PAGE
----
Black Beauty

This is not the post I was going to write today.  Talk about evolution and word association, and memory.  In rereading my post from yesterday I began thinking about my grandmother, the food she would make, and the aromas in the house when she baked.  My grandparents lived in a half double house (I think today they are referred to as a duplex), in a patch.  There were not enough people living here to even call it a town.  My grandfather was a coal miner and they lived in one of the company homes that they had bought.

I’m getting sidetracked.  Anyhow, the centerpiece of my grandmother’s kitchen was the stove.  It was not just any stove, but a huge, black, coal burning, cast iron stove with chrome trim.  This along with a heaterola provided the only heat for the house.  This stove was my grandmother’s prize possession.  The stove was coal black and always kept shinning.  She would get up usually around 4:00 on a Friday morning, let the fire go out, and then spend about two hours polishing it.  This was a weekly ritual that continued until she was no longer able to get the polish she needed. When she finished she was usually as black as the stove.

For some reason food prepared on and in this stove always tasted better.  I remember taking the lids off of the top of the stove, impaling a slice of bread with a fork, and then holding it over the flames  until it was nicely toasted.  Probably not the smartest thing to do, but oh did that toast taste good…especially smothered in butter.

So getting back to today’s post, writing about Easter baskets and the food that goes into them reminded me of my grandmother. This made me think about all of the food she would make and especially the homemade bread made in her stove.  I then started thinking about that stove and the care my grandmother took of it.  This brought about today’s post… a tribute to my grandmother’s stove.

Black Beauty

 

Proud and Majestic

Beckoning but foreboding.

 

A massive cold iron frame

encasing a flaming heart.

 

Dispelling the cold of a winter’s night

with a rosy glow.

 

A behemoth to a toddler,

a comforting giant to an adult.

 

Welcoming some to a warm bosom

while making others shrink away with a fiery stare.

 

A presence, filling the room

with a aura that emanates throughout the house.

 

A cool attitude signals a want;

a cozy warmth says. “All is well.”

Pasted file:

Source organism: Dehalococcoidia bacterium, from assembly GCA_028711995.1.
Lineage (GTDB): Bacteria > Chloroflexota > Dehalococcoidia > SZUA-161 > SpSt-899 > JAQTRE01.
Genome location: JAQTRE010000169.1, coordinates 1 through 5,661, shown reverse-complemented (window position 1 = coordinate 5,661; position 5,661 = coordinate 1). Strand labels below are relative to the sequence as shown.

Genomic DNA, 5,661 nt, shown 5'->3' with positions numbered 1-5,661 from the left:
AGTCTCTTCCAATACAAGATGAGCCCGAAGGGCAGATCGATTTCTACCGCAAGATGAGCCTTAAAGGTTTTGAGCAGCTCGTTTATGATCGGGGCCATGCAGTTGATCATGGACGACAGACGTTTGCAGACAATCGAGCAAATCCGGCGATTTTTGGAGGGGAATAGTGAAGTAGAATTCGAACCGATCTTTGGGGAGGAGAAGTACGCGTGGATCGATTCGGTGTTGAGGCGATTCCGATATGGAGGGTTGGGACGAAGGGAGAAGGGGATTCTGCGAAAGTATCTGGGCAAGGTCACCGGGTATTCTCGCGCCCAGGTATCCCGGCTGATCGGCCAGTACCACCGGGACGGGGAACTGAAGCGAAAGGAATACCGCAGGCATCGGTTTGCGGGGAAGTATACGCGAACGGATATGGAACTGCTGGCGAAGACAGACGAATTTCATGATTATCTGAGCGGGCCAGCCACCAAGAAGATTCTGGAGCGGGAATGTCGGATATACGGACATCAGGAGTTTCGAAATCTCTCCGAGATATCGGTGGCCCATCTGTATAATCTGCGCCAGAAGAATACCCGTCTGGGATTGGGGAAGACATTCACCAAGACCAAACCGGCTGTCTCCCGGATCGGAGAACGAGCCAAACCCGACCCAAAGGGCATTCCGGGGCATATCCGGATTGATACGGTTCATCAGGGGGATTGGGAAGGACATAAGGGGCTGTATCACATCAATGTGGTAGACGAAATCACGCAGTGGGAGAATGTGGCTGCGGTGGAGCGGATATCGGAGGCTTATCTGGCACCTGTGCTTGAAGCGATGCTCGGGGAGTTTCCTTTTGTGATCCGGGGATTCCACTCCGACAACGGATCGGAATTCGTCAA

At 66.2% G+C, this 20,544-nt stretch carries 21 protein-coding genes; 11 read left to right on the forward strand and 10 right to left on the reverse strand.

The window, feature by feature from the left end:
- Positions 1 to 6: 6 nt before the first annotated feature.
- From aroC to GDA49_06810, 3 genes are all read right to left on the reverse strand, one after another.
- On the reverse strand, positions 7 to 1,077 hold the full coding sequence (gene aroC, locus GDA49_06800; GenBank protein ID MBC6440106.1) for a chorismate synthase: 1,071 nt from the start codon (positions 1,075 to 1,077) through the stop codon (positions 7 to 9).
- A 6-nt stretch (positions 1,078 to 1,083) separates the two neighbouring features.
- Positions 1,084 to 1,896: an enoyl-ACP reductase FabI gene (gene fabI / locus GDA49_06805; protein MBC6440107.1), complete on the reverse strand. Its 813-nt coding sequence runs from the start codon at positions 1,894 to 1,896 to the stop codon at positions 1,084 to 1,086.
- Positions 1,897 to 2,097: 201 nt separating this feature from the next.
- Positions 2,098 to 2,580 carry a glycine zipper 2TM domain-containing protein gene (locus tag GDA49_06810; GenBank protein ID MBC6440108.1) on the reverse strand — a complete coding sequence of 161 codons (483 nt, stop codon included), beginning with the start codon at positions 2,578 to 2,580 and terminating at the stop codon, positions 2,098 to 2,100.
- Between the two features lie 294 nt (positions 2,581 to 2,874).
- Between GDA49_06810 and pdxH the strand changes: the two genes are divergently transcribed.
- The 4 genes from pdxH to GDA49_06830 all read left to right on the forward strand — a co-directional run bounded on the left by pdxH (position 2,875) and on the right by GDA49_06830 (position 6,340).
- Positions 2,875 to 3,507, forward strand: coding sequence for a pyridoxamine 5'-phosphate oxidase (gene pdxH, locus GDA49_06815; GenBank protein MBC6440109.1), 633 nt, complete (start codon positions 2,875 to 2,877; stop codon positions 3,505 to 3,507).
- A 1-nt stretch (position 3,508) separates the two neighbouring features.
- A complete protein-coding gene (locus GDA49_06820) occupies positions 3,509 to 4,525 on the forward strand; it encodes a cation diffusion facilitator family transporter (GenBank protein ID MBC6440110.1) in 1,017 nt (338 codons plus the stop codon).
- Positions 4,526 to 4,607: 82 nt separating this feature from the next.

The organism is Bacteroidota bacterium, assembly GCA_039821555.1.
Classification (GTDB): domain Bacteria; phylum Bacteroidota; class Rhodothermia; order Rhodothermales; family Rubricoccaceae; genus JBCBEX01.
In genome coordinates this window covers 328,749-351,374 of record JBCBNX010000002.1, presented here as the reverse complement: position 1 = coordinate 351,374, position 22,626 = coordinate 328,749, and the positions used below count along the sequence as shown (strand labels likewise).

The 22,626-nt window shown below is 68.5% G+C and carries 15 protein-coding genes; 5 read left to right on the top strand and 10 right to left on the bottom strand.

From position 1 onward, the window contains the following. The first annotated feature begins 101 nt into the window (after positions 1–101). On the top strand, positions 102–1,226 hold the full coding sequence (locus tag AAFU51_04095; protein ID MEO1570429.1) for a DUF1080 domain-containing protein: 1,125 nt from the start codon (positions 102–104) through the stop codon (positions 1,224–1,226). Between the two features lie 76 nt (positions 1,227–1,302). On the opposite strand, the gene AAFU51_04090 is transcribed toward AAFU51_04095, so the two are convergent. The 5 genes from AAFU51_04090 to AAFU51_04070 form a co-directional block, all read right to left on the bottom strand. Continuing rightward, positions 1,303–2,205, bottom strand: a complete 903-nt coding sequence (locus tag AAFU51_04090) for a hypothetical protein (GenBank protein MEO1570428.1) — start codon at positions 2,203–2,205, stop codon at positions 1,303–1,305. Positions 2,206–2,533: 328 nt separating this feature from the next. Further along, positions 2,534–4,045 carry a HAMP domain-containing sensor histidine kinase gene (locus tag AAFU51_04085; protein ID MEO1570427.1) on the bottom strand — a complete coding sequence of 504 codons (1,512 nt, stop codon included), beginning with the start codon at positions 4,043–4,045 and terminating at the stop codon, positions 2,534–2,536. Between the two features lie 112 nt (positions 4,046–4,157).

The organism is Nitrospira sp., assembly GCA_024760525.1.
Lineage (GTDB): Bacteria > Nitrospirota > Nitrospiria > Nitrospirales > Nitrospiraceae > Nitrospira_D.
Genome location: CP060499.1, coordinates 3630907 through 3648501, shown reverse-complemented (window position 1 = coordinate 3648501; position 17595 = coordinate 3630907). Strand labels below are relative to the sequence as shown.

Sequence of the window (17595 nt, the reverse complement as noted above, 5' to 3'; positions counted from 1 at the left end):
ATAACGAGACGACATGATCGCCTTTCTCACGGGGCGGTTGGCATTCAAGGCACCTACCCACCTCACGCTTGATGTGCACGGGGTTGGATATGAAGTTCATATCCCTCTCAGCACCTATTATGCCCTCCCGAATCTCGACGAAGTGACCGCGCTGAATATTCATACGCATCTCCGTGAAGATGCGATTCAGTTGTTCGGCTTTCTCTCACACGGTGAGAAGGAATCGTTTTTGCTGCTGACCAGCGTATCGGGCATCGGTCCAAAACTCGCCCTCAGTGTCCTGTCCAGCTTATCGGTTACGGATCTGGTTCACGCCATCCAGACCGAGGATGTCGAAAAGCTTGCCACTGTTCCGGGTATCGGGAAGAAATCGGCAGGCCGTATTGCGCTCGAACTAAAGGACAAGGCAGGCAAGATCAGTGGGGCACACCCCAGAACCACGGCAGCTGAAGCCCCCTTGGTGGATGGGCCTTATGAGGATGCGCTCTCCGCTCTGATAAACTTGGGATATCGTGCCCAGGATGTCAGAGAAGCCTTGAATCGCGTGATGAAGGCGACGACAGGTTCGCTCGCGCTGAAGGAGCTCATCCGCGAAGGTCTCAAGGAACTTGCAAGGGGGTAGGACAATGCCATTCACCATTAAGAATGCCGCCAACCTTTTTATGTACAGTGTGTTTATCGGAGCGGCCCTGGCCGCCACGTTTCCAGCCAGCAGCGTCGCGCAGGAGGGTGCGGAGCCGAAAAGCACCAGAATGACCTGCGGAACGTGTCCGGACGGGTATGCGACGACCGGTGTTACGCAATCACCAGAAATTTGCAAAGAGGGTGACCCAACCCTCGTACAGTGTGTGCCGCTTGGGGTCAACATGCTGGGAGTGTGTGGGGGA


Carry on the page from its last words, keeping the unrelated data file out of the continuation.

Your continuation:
Filling the air with delectable aromas

that make the mouth water.

 

Imparting a distinct taste to baked foods

that nothing else matches.

 

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6 Comments

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6 responses to “Black Beauty

  1. I distinctly remember the wall paper in my grandmother’s basement. I guess that’s because my sister and I played there a lot while the adults talked.

  2. My grandmother had the same kind of stove! We only got to visit her twice a year (but would stay for a week or so…sometimes my sister and I stayed all summer). She did not cook much on it as she had won an electric stove and did a lot of her cooking on it…but I do remember some bread from that black iron stove. Yummy. My grandparents had another stove in the living room that heated the rest of the house…and the upper floor. Thanks for your message about Nimbus. She was a good little kitty…but had lived through all of her nine lives and more. Jackie

  3. One more thing…when I saw your title I thought about one of my cats…Black Beauty…will write about him a little for tomorrow. 🙂

  4. I love the way you first wrote long about the stove and then narrowed the text to a poem. What a wonderful memory to bring live for us.

  5. Remembering begets more remembering, isn’t that great? What a stove that must have been! I am so glad that stoves have evolved and we no longer have to cook by fire, even if it tastes better. My favorite image: A massive cold iron frame
    encasing a flaming heart.

  6. Beautiful poem! Now my mouth is also watering as I think of the smell of baked goods, and warm, homemade bread with butter.

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